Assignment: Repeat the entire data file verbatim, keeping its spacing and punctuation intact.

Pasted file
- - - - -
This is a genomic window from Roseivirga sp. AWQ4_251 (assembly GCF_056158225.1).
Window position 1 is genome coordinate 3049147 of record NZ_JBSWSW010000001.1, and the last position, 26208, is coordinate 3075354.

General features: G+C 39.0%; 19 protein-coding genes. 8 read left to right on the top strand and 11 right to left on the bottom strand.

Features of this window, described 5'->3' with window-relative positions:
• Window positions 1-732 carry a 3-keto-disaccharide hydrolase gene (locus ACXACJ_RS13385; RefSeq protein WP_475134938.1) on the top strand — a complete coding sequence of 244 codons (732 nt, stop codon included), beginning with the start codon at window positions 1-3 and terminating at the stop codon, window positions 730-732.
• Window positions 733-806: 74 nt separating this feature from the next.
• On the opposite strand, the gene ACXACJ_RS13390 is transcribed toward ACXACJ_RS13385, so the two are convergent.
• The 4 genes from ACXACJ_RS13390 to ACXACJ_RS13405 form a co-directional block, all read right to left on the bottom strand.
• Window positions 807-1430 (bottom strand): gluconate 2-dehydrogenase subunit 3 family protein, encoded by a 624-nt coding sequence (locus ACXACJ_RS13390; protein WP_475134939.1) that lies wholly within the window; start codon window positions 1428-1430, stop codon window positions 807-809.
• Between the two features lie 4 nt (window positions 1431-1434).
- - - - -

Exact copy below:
This is a genomic window from Roseivirga sp. AWQ4_251 (assembly GCF_056158225.1).
Window position 1 is genome coordinate 3049147 of record NZ_JBSWSW010000001.1, and the last position, 26208, is coordinate 3075354.

General features: G+C 39.0%; 19 protein-coding genes. 8 read left to right on the top strand and 11 right to left on the bottom strand.

Features of this window, described 5'->3' with window-relative positions:
• Window positions 1-732 carry a 3-keto-disaccharide hydrolase gene (locus ACXACJ_RS13385; RefSeq protein WP_475134938.1) on the top strand — a complete coding sequence of 244 codons (732 nt, stop codon included), beginning with the start codon at window positions 1-3 and terminating at the stop codon, window positions 730-732.
• Window positions 733-806: 74 nt separating this feature from the next.
• On the opposite strand, the gene ACXACJ_RS13390 is transcribed toward ACXACJ_RS13385, so the two are convergent.
• The 4 genes from ACXACJ_RS13390 to ACXACJ_RS13405 form a co-directional block, all read right to left on the bottom strand.
• Window positions 807-1430 (bottom strand): gluconate 2-dehydrogenase subunit 3 family protein, encoded by a 624-nt coding sequence (locus ACXACJ_RS13390; protein WP_475134939.1) that lies wholly within the window; start codon window positions 1428-1430, stop codon window positions 807-809.
• Between the two features lie 4 nt (window positions 1431-1434).